Neither of these arguments is convincing. The majority initially distinguishes between claim allowance and claim subordination. Under these facts, this is a distinction without a difference. A bankruptcy court has core jurisdiction over "proceedings affecting the . . . adjustment of the debtor-creditor . . . relationship." 28 U.S.C. § 157(b)(2)(O). Along with claim disallowance, equitable subordination has historically been one such proceeding within that broad grant of jurisdiction. Long before the enactment of the 1978 Bankruptcy Code, the Supreme Court had recognized that "[i]n appropriate cases, acting upon equitable principles, [the bankruptcy court] may also subordinate the claim of one creditor to those of others in order to prevent the consummation of a course of conduct by the claimant which, as to them, would be fraudulent or otherwise inequitable." Heiser v. Woodruff, 327 U.S. 726, 732-33, 66 S.Ct. 853, 90 L.Ed. 970 (1946).

Heiser and § 510(c) confirm that equitable subordination has a venerable history as a doctrine available to avoid inequitable distributions. With this heritage, equitable subordination is surely as much a part of the adjustment of debtor-creditor rights as is claim disallowance. I thus fail to see any link between § 510's language regarding application to "allowed claims" and the nonapplicability of Merrick equitable principles. Put another way, there is no good reason to require a bankruptcy estate to seek permission from another court to avoid inequitable results in its own case, so long as what is sought is confined to the defense of the claim asserted. Any other result unnecessarily hobbles estates in their attempt to maximize fair returns to their creditors.4

The unfairness of the majority's position can be seen under the facts present here. When Lehman Commercial sought to establish its claim, the Debtors had a duty on behalf of the estate to respond by raising all appropriate responses. The Debtors believed this response included a challenge to the equity of Lehman Commercial's claimed priority. But the majority's position would have required the Debtors to obtain permission from Lehman Commercial's home bankruptcy court before responding on this ground. This extra step is just the type of "gratuitous impediment in dealing with an adversary who suffers no correlative constraint" that Merrick condemned. See also In re Metiom, 301 B.R. 634 (Bankr.S.D.N.Y.2003) (under prior version of Rule 3007, court finds that joining equitable subordination to claims objection permissible).

The majority's reliance on § 362(a)(3) also does not survive scrutiny. In this context, adjustment of lien priorities is no different from an adjustment of claim priorities. A lien is nothing but an incident of the debt it secures; there can be no lien without a debt to support it. See, e.g., Satsky v. United States, 993 F.Supp. 1027, 1029 (S.D.Tex.1998). As a result, if no stay relief is necessary to adjust priority of payment, no stay relief should be necessary to adjust liens securing those debts. The majority's position essentially allows creditors to immunize inequitable conduct from equitable subordination by the simple expedient of taking a security interest.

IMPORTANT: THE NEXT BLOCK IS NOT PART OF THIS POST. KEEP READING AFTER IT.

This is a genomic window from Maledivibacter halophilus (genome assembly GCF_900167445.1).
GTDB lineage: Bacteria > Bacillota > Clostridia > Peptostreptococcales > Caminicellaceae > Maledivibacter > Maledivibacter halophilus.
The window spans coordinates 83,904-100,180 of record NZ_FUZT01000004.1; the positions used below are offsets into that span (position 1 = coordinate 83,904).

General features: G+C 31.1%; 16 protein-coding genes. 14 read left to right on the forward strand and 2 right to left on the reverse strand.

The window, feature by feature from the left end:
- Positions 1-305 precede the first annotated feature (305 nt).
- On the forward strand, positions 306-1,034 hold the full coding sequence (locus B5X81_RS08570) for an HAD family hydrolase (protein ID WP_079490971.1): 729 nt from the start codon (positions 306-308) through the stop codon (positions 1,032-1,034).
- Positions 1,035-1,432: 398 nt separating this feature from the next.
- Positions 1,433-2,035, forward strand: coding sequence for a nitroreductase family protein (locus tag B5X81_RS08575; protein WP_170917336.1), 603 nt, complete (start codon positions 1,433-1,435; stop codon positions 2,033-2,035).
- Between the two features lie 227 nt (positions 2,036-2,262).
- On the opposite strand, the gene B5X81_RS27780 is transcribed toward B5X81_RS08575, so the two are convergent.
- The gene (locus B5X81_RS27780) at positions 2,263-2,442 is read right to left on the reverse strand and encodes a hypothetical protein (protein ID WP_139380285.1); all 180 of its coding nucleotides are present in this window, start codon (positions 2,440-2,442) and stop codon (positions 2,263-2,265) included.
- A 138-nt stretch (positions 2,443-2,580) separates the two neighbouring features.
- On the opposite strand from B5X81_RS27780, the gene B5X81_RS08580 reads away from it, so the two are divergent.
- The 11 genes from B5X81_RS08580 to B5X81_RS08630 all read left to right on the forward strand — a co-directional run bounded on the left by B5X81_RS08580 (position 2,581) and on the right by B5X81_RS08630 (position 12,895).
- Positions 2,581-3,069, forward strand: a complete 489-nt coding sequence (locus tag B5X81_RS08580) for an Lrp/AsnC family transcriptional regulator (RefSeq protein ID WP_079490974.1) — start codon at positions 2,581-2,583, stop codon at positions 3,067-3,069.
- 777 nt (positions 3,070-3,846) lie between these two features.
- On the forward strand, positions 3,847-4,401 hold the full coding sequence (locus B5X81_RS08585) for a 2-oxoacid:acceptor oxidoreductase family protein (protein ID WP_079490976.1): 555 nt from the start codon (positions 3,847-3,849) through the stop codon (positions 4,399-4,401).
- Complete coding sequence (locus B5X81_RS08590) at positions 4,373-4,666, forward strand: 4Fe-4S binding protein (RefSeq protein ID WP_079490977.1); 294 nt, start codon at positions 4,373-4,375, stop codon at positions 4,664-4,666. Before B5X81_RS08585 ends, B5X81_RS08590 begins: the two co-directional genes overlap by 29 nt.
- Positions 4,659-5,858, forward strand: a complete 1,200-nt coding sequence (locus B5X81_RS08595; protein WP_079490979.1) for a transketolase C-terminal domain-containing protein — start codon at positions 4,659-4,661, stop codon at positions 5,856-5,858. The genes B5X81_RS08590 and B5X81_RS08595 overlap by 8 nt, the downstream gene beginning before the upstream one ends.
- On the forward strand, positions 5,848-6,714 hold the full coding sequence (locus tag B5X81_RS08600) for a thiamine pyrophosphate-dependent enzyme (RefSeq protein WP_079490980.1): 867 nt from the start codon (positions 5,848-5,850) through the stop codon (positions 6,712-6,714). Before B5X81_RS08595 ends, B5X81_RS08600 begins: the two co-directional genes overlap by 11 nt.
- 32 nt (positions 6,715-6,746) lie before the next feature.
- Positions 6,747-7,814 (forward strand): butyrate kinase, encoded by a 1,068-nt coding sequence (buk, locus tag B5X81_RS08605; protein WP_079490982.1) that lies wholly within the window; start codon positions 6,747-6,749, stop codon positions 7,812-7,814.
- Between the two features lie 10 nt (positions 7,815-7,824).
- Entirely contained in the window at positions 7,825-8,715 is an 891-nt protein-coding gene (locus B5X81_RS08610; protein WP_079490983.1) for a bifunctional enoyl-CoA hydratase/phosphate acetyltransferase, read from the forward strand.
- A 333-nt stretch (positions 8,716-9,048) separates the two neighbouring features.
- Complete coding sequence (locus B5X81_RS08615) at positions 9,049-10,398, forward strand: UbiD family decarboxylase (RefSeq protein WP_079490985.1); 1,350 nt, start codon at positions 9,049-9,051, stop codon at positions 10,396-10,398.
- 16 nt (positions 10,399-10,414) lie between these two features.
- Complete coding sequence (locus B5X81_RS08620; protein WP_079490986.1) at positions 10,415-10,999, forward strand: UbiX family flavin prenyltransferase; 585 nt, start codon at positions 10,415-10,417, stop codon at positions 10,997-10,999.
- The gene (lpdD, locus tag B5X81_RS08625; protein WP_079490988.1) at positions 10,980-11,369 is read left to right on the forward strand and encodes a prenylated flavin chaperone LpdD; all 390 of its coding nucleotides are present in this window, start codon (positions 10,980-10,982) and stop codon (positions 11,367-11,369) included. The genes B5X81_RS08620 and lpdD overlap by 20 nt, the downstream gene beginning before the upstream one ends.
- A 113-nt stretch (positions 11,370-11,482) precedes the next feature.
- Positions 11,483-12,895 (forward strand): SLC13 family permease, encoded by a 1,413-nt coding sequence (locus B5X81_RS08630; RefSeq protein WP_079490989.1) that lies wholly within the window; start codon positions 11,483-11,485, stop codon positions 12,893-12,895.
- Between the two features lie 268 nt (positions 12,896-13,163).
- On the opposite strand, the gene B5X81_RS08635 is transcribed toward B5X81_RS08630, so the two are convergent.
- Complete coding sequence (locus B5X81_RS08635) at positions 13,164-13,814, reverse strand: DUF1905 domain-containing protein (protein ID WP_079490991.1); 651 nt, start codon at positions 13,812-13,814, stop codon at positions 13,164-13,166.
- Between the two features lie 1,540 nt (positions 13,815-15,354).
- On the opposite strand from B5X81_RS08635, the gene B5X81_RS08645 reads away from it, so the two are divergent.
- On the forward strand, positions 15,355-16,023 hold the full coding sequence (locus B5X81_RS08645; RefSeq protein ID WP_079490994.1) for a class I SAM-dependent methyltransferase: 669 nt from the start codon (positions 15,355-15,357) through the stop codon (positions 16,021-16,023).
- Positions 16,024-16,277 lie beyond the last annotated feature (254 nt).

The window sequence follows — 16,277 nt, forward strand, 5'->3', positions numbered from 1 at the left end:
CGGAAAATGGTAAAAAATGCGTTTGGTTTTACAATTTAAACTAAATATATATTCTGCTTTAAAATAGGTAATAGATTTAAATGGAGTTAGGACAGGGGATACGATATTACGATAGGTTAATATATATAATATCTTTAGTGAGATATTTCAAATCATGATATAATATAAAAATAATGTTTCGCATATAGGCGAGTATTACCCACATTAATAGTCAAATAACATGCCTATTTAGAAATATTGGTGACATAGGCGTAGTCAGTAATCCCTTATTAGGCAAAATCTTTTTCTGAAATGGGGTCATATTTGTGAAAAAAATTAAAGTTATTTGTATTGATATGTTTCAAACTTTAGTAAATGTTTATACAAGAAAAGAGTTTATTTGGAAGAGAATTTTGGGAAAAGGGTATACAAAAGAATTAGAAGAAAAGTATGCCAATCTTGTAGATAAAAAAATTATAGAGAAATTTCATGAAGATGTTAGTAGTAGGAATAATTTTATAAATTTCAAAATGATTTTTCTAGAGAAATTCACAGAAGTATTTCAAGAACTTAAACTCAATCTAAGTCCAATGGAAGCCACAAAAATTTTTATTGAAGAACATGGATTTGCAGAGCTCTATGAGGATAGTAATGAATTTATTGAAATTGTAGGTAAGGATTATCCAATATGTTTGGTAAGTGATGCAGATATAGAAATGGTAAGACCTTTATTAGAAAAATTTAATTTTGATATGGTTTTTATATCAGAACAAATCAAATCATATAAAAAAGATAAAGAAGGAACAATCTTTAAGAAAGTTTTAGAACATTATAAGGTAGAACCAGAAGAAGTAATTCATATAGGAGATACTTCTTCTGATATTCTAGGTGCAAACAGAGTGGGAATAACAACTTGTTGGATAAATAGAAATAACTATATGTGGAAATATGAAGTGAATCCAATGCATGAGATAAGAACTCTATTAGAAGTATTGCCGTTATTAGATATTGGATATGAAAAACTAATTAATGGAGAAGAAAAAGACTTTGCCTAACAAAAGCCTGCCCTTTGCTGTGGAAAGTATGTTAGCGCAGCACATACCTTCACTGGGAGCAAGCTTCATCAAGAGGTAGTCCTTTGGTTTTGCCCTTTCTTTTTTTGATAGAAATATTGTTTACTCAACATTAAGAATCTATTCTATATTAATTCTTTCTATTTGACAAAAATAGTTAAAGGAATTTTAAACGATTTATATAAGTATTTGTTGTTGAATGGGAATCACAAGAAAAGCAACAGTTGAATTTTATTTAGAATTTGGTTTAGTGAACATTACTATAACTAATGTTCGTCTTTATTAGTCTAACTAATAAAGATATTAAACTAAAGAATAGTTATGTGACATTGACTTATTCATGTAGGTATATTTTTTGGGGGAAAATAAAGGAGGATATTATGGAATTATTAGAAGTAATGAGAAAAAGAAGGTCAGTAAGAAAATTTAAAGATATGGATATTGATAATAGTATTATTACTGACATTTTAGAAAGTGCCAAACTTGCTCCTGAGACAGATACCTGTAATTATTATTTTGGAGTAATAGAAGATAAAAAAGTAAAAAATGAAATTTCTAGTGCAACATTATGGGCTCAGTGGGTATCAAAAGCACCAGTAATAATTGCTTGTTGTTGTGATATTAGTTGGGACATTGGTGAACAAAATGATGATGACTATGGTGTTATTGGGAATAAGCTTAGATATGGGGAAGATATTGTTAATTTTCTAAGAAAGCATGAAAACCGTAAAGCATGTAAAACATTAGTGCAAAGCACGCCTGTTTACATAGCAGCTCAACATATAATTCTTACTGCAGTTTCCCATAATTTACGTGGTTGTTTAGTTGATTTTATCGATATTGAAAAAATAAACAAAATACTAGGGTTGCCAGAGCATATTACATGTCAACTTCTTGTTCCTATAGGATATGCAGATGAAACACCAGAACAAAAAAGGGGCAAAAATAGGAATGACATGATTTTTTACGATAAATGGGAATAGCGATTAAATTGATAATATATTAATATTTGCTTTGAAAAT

Finally, the majority's fears that the bankruptcy court's ruling could somehow usurp the alleged right of Lehman Commercial's home court to determine whether subordination would violate § 362(a)(3) are easily allayed. By filing the proof of claim, Lehman Commercial clearly put its entire claim at risk. At a minimum, Lehman Commercial impliedly consented to have all its claims against the Debtors adjudicated in the Debtors' bankruptcy case. Metiom, a decision from Lehman Commercial's home court, holds as much. Moreover, as the Ninth Circuit has made explicit, "[w]hen a creditor submits to bankruptcy court jurisdiction by filing a proof of claim in order to collect all or a portion of a debt, it assumes certain risks. . . bankruptcy converts the creditor's legal claim into an equitable claim to a pro rata share of the res." Hong Kong & Shanghai Banking Corp. Ltd. v. Simon (In re Simon), 153 F.3d 991, 997 (9th Cir.1998).

It is the height of formalism — and the nadir of equity — to allow Lehman Commercial to file its proof of claim under an implied waiver from the Debtors' stay, only to deny the Debtors a correlative and reciprocal waiver with respect to any accepted challenge to that proof of claim.

For these reasons, I would affirm.


1. Unless otherwise indicated, all chapter, section, and rule references are to the Bankruptcy Code, 11 U.S.C. §§ 101-1532, and to the Federal Rules of Bankruptcy Procedure, Rules 1001-9037.
2. SunCal Beaumont Heights, LLC, SCC/Palmdale, LLC ("SCC/Palmdale"), SunCal Johannson Ranch, LLC, SunCal Summit Valley, LLC ("Summit"), SunCal Emerald Meadows, LLC ("Emerald Meadows"), SunCal Bickford Ranch, LLC ("Bickford"), Acton Estates, LLC ("Acton"), Seven Brothers, LLC, SJD Partners, Ltd., SJD Development Corp., Kirby Estates, LLC, SunCal Communities I, LLC ("SunCal I"), and SunCal Communities II, LLC ("SunCal II") filed chapter 11 bankruptcies on November 6 and November 7, 2008. North Orange Del Rio Land, LLC, SCC Communities, LLC, and Tesoro SF, LLC, filed chapter 11 on November 19, 2008. There are also nine related entities in involuntary bankruptcy proceedings represented by a court appointed trustee.
3. ALI is not in bankruptcy.